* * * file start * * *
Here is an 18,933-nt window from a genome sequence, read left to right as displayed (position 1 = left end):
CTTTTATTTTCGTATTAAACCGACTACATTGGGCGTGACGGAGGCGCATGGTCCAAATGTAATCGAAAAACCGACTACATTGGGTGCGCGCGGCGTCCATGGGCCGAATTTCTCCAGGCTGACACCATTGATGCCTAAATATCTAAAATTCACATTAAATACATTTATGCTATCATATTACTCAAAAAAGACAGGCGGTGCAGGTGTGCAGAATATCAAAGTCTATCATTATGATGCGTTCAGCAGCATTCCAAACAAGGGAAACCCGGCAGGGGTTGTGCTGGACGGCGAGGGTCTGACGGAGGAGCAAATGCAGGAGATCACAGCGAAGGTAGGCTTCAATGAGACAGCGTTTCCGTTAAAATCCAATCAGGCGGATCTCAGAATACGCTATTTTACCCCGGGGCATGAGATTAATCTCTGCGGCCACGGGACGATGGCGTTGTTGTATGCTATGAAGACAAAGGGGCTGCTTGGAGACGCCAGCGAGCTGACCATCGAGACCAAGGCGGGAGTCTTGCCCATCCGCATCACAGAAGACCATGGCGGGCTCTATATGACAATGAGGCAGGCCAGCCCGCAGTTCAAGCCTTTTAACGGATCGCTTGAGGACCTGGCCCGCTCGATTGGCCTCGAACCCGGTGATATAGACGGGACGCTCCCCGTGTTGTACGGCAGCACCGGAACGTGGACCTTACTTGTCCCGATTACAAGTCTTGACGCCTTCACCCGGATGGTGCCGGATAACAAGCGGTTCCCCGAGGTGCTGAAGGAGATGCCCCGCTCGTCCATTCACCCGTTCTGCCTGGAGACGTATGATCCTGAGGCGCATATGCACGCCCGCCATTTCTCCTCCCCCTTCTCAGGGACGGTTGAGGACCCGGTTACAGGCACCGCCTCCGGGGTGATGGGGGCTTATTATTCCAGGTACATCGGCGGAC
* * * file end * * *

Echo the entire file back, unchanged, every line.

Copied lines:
Here is an 18,933-nt window from a genome sequence, read left to right as displayed (position 1 = left end):
CTTTTATTTTCGTATTAAACCGACTACATTGGGCGTGACGGAGGCGCATGGTCCAAATGTAATCGAAAAACCGACTACATTGGGTGCGCGCGGCGTCCATGGGCCGAATTTCTCCAGGCTGACACCATTGATGCCTAAATATCTAAAATTCACATTAAATACATTTATGCTATCATATTACTCAAAAAAGACAGGCGGTGCAGGTGTGCAGAATATCAAAGTCTATCATTATGATGCGTTCAGCAGCATTCCAAACAAGGGAAACCCGGCAGGGGTTGTGCTGGACGGCGAGGGTCTGACGGAGGAGCAAATGCAGGAGATCACAGCGAAGGTAGGCTTCAATGAGACAGCGTTTCCGTTAAAATCCAATCAGGCGGATCTCAGAATACGCTATTTTACCCCGGGGCATGAGATTAATCTCTGCGGCCACGGGACGATGGCGTTGTTGTATGCTATGAAGACAAAGGGGCTGCTTGGAGACGCCAGCGAGCTGACCATCGAGACCAAGGCGGGAGTCTTGCCCATCCGCATCACAGAAGACCATGGCGGGCTCTATATGACAATGAGGCAGGCCAGCCCGCAGTTCAAGCCTTTTAACGGATCGCTTGAGGACCTGGCCCGCTCGATTGGCCTCGAACCCGGTGATATAGACGGGACGCTCCCCGTGTTGTACGGCAGCACCGGAACGTGGACCTTACTTGTCCCGATTACAAGTCTTGACGCCTTCACCCGGATGGTGCCGGATAACAAGCGGTTCCCCGAGGTGCTGAAGGAGATGCCCCGCTCGTCCATTCACCCGTTCTGCCTGGAGACGTATGATCCTGAGGCGCATATGCACGCCCGCCATTTCTCCTCCCCCTTCTCAGGGACGGTTGAGGACCCGGTTACAGGCACCGCCTCCGGGGTGATGGGGGCTTATTATTCCAGGTACATCGGCGGAC